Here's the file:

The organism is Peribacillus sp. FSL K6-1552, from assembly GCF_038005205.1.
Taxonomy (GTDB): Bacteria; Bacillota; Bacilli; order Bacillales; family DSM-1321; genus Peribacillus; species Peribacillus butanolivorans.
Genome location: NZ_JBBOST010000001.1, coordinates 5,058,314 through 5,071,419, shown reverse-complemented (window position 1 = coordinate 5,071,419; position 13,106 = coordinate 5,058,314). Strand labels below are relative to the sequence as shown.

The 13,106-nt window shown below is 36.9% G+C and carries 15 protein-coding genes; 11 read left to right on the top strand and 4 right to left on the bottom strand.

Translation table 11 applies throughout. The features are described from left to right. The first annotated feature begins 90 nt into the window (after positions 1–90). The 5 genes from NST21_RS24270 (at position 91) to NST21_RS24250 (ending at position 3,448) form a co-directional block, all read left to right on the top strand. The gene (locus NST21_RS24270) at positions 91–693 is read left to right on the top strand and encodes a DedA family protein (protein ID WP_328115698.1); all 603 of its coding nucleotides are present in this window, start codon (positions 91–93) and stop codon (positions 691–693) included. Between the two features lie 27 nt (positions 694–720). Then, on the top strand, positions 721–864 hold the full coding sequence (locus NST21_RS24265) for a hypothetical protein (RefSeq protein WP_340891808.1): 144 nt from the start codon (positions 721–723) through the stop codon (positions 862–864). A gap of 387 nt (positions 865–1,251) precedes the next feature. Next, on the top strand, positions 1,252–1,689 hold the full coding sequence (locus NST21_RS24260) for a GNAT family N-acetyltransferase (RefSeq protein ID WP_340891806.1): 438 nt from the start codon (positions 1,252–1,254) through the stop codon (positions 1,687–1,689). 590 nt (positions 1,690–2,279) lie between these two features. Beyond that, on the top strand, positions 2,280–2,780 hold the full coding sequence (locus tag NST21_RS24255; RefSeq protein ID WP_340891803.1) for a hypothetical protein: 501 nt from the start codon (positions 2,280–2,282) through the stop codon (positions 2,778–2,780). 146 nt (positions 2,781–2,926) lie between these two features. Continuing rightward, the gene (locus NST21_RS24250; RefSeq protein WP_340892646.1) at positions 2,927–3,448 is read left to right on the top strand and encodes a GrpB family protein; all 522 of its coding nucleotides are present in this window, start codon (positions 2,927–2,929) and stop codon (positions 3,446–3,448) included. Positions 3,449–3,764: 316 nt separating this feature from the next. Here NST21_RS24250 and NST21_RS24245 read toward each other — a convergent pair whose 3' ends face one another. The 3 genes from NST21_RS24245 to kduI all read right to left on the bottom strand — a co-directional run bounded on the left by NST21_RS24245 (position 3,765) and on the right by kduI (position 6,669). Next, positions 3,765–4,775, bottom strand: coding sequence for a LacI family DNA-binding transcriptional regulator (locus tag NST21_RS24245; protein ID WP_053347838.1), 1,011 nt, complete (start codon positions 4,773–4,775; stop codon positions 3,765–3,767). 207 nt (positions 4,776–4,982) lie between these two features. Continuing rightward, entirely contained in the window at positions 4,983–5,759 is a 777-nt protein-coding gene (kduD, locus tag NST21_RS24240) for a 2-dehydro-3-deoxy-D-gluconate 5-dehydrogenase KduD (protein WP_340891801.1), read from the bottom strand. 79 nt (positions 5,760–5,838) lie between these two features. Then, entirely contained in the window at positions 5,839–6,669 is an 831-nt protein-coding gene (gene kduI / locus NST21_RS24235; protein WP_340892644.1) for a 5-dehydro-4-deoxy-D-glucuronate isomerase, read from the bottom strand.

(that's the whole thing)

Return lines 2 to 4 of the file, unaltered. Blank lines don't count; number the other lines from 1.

Taxonomy (GTDB): Bacteria; Bacillota; Bacilli; order Bacillales; family DSM-1321; genus Peribacillus; species Peribacillus butanolivorans.
Genome location: NZ_JBBOST010000001.1, coordinates 5,058,314 through 5,071,419, shown reverse-complemented (window position 1 = coordinate 5,071,419; position 13,106 = coordinate 5,058,314). Strand labels below are relative to the sequence as shown.

The 13,106-nt window shown below is 36.9% G+C and carries 15 protein-coding genes; 11 read left to right on the top strand and 4 right to left on the bottom strand.